It was Fate apparently. I think the restriction on use as a single family house only, requirements to restore the 1744 & 1811 exterior and first floor interior to the NJ State Secretary of the Interior Preservation Standards, designation of the entire site as an historic archaeological site, the need to get approvals from no less than 4 local/State agencies, and stiff financial penalty clause in the case of failure to close may have had something to do with the fact that we were the only ones crazy enough to bid on this. Whatever the series of circumstances and combination of others hesitations that led us here…this was always seen as our ‘FOREVER’ home and we were ecstatic to have won the bid.
Just over a year after the auction, we finally took possession and signed the agreement of sale. Why did it take so long to go from instantaneous satisfaction in winning the bid to an actual closing date, you might ask? Well…let’s just say that construction loan financing is not anywhere near as straight forward or easy as a conventional home loan for a standard purchase. Because this house was not market ready we needed financing for both the balance of the purchase price as well as the costs of renovation to at least make it habitable. We discovered that few banks or mortgage companies offered construction loans, or even financed farms at all, and the requirements to qualify were more challenging than any conventional loan I’d ever experienced. To complicate matters, Lia and I are self employed and Mary Jane had retired in 2016, so our own financial situation was not exactly conventional either. I’d never been through construction loan financing before and neither had my partners.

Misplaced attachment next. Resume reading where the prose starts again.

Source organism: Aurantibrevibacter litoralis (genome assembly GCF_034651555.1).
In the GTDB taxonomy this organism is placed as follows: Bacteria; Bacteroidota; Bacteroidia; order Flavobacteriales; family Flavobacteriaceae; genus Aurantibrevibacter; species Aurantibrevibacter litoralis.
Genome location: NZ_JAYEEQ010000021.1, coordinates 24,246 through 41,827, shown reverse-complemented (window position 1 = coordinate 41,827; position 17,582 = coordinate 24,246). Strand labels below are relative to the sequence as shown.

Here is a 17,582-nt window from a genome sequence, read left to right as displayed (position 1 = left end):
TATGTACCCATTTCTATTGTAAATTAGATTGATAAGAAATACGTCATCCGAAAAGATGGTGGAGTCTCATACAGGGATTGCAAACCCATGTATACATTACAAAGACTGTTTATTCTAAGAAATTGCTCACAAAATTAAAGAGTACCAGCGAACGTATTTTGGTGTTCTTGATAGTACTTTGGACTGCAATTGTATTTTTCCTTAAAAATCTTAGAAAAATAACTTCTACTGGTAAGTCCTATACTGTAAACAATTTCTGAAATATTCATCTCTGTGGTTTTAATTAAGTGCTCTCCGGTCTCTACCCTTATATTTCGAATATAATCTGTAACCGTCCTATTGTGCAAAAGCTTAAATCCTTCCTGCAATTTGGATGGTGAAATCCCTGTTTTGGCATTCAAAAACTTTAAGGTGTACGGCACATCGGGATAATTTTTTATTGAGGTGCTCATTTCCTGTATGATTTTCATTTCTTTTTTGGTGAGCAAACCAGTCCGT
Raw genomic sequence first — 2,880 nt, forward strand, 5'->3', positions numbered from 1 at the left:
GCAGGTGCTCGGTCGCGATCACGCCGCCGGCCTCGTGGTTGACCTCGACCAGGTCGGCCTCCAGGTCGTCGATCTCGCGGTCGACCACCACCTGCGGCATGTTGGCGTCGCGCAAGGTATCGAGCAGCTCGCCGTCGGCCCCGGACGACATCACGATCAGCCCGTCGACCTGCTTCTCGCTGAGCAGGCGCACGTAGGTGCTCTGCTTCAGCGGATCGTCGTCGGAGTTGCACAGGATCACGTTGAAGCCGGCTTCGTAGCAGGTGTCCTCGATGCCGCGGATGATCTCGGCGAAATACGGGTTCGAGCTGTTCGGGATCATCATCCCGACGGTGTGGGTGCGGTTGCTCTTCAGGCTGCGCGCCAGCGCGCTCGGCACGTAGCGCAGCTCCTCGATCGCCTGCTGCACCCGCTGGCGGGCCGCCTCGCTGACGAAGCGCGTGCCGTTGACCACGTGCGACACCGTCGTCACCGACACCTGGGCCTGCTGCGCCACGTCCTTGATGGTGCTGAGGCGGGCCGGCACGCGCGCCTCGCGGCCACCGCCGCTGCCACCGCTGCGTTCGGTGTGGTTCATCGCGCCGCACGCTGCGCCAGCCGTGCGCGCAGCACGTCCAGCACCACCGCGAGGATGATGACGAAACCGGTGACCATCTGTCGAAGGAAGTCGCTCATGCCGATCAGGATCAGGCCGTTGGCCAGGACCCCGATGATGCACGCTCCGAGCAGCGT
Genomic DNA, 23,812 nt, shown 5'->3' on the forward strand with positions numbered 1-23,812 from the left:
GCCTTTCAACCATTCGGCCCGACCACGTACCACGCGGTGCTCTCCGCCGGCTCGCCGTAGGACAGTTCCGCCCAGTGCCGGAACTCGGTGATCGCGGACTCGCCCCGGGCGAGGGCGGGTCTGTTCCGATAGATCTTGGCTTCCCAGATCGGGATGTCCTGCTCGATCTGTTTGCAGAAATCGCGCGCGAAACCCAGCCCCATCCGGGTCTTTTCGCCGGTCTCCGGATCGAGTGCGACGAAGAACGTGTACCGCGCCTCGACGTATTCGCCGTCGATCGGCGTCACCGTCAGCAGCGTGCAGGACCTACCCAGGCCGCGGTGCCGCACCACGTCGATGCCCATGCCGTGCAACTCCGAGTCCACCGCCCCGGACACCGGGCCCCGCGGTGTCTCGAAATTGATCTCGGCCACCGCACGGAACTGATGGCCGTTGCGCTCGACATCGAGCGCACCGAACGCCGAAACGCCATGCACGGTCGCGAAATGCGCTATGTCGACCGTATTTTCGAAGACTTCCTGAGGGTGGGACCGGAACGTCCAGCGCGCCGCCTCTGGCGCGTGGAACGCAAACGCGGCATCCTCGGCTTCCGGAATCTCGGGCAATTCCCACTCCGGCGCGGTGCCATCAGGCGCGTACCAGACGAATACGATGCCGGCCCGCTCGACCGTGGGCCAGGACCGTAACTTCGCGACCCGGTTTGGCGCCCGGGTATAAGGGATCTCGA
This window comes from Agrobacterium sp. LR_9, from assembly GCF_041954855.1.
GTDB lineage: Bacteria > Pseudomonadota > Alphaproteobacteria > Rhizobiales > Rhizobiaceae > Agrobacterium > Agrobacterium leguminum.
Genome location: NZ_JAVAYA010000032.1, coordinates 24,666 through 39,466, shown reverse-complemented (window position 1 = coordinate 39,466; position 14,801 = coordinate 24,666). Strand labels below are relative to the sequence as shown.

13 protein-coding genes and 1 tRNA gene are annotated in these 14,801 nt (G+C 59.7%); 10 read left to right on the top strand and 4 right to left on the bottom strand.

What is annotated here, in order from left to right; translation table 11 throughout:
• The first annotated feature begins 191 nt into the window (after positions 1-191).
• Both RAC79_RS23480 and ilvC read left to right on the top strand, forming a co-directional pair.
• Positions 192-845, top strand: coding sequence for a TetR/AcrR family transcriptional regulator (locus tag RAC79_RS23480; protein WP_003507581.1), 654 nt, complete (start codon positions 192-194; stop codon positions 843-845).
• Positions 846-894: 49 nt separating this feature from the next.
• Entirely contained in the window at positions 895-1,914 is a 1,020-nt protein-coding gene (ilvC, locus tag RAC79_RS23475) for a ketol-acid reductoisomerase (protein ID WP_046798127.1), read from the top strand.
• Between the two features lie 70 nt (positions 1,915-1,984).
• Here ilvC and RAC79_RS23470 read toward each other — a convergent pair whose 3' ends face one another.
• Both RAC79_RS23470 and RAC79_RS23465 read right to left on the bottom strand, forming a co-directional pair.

After asking around through a few brokers I knew, a company was recommended that we started working with and the seemingly endless requests for documents to get qualified for and close the loan started in March of 2018. About two months later, we received our first conditional approval. As we sent in additional documents to satisfy the conditions, often the same documents again and again, our mortgage broker became harder and harder to reach. A second conditional approval, another round of documents…a third round and then no contact from the broker or mortgage company for a month. At this point we had watched June and July slip by and were becoming increasing anxious about getting approved at all or in time to weatherize the house before winter set in. After some rather harsh emails, voice messages and text messages, our broker finally resurfaced when our attorney threatened to report them to the Commerce & Finance office and sue them for misleading us, not to mention for the cost of the stiff financial penalty the NJDEP would charge us if we didn’t actually close. To our disappointment, after a promise that they had everything the underwriter needed, we received yet another conditional approval, with the same conditions we had already answered a month and a half earlier, and multiple inaccuracies which has been pointed out to them repeatedly. All the while, we were pushing the State off month after month, week after week and had extended our original 90 day closing requirement twice.